Mailbag: Not the time to be asking for a raise

Trying to get through the depression in this country is very hard for some of us, and then again very, very hard for a lot more.

As most of you know, Haiti has had a bad earthquake that made the people of this country open up their hearts and their purses for a nation needing help. In the middle of this, five current and former police officers are suing the city because, among other things, they claim they were unable to get a raise because of their ethnicity (“Armenian officers sue dept.,” Jan. 26).

Four of them have a job; they have an income. Now what they want is more income from a city that is grappling with budget issues. I always thought if you became a policeman, you should have and show at least some consideration toward your fellow man.

The truth and honesty toward our fellow man is what built this country. To sacrifice a raise or promotion within the public scope of work is helping this city, state and country become solid and once more out of debt. Especially in this time of need.



Editorial on teachers unions wasn’t fair

Both the Glendale College Guild and the Glendale Teachers Assn. have offered either furlough days or salary reductions for the coming year. Yet, in the Jan. 30 editorial, “A tale of two districts,” the Glendale News-Press editorial staff supports the college guild and criticizes the teachers association. This is a terribly unfair portrayal of the situation.

The teachers of Glendale have and do recognize the need to sacrifice for the common end.

The fact is that the Glendale Teachers Assn. has offered to take 15 furlough days over the next three years. This would save the Glendale Unified School District about $3.8 million per year.

The agreement the college guild has made with the Glendale Community College Board of Trustees would save the college roughly $250,000 for one year. How the News-Press cannot acknowledge this fact is egregious.

Whether it was a mistake or incompetence, the fact is, the News-Press is using its platform to influence the community against hardworking teachers with false data.

The News-Press should make clear the sacrifices both parties have made to help get our schools through this economic crisis. I recommend the editorial board go back and do some homework. This matter should be reviewed on their part, and for their own integrity, a retraction should be printed.



Safety should come first regarding gate

Eva La Rue put up gates to protect herself and her child from a lunatic who has harassed her for years (“Actress’ plea ups drama,” Jan. 28). Her neighbors fussed about the height and placement of the gates. She was granted a variance by the zoning administrator, only to have it denied by the Planning Commission. The City Council heard her appeal, but couldn’t decide whether to grant or deny it.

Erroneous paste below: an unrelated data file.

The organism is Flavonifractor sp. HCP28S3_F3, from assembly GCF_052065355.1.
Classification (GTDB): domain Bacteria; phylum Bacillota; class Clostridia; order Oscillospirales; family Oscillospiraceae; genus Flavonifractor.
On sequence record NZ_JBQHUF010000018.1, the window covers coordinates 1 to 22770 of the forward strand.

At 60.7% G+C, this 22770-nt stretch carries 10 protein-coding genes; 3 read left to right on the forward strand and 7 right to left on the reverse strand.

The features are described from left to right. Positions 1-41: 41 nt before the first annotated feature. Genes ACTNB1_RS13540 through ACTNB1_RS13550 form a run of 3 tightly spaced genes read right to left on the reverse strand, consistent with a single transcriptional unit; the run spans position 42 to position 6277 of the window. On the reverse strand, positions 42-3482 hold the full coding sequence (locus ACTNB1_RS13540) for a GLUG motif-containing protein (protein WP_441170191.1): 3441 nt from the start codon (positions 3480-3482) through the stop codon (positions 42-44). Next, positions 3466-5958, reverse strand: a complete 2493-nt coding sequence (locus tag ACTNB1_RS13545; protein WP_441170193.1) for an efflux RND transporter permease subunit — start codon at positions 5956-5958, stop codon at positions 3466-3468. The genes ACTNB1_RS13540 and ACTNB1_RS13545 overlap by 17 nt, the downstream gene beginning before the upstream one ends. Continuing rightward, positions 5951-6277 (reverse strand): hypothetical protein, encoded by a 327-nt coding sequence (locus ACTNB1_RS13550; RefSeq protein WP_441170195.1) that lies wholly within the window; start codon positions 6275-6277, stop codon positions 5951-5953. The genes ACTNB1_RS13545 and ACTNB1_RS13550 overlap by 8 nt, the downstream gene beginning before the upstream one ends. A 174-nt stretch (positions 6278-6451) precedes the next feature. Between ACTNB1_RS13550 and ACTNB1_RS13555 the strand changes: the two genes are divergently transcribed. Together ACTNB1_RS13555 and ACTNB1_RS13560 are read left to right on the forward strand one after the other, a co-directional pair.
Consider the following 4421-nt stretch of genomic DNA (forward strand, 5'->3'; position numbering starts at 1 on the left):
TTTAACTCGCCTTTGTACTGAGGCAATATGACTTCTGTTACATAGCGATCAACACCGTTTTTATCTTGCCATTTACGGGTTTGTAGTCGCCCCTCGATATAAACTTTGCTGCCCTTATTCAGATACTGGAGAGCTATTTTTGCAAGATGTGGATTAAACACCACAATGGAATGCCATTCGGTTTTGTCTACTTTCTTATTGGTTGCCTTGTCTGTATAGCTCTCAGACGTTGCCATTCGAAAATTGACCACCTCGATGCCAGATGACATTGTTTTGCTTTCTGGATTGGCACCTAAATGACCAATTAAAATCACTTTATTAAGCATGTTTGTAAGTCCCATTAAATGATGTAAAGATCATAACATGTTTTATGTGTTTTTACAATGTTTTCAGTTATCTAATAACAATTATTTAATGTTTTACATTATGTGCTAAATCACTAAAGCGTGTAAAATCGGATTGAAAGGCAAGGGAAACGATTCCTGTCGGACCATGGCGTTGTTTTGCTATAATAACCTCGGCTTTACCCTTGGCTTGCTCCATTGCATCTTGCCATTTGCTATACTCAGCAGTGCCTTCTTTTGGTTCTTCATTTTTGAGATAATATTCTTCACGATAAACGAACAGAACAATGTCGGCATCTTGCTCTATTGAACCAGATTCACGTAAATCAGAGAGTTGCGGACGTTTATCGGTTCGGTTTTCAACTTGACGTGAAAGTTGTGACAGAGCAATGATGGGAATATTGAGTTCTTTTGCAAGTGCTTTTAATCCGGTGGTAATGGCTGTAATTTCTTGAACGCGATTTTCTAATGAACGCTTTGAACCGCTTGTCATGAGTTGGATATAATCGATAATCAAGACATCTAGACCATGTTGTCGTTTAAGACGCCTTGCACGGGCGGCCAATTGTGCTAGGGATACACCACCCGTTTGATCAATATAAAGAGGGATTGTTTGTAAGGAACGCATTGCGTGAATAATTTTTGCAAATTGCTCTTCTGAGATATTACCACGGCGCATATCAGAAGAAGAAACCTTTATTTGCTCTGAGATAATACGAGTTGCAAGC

In all the public discussion and arguments, who was paying attention to why La Rue wanted gates, and asked to be allowed to keep them? Only the Police Department and FBI, who may have hoped the gates would secure her residence because they have not been able to catch her stalker.

Thanks to the city process, the stalker learned through public documents where she lives. He wrote to say so, and in fear, she moved out of her house, according to news reports. The TV reporters interviewed her neighbors when this became known, and to her neighborhood, “open space” matters more than La Rue’s need for security.

Why is it more important for the neighbors to see inside La Rue’s enclosed front and side yards, than for her to be safe from a stalker behind protective yard gates? Hers is just one residence among dozens that have space open to view. Even without the gates, her house and lawns wouldn’t be visible through the fully legal and permitted hedge and wall surrounding it.

The city knew her circumstances, but made a hash of the gate case by attaching more importance to code compliance than to her personal safety. This is hardly the only enclosed and gated residence in town. People’s lives matter more than gates and law vistas, and La Rue’s personal safety ought to have ranked higher than gates in the city of Glendale’s priorities, if not those of her neighbors.

If human values have been mislaid during an organizational realignment, the importance of lives over property may have to be assigned a higher priority in the new planning department’s future decisions. No department head should operate under a mistaken belief that his organization can’t consider safety and economics while working with Glendale residents.

I’d like to see the City Council conduct a formal investigation beginning with the anonymous phone call reporting La Rue for a code violation, and ending with the January hearing when council members voted on a variance.

Maybe an investigation will show what became of a public safety priority and what it takes to achieve better balance deciding cases if competing priorities are discovered during a proceeding of this kind.



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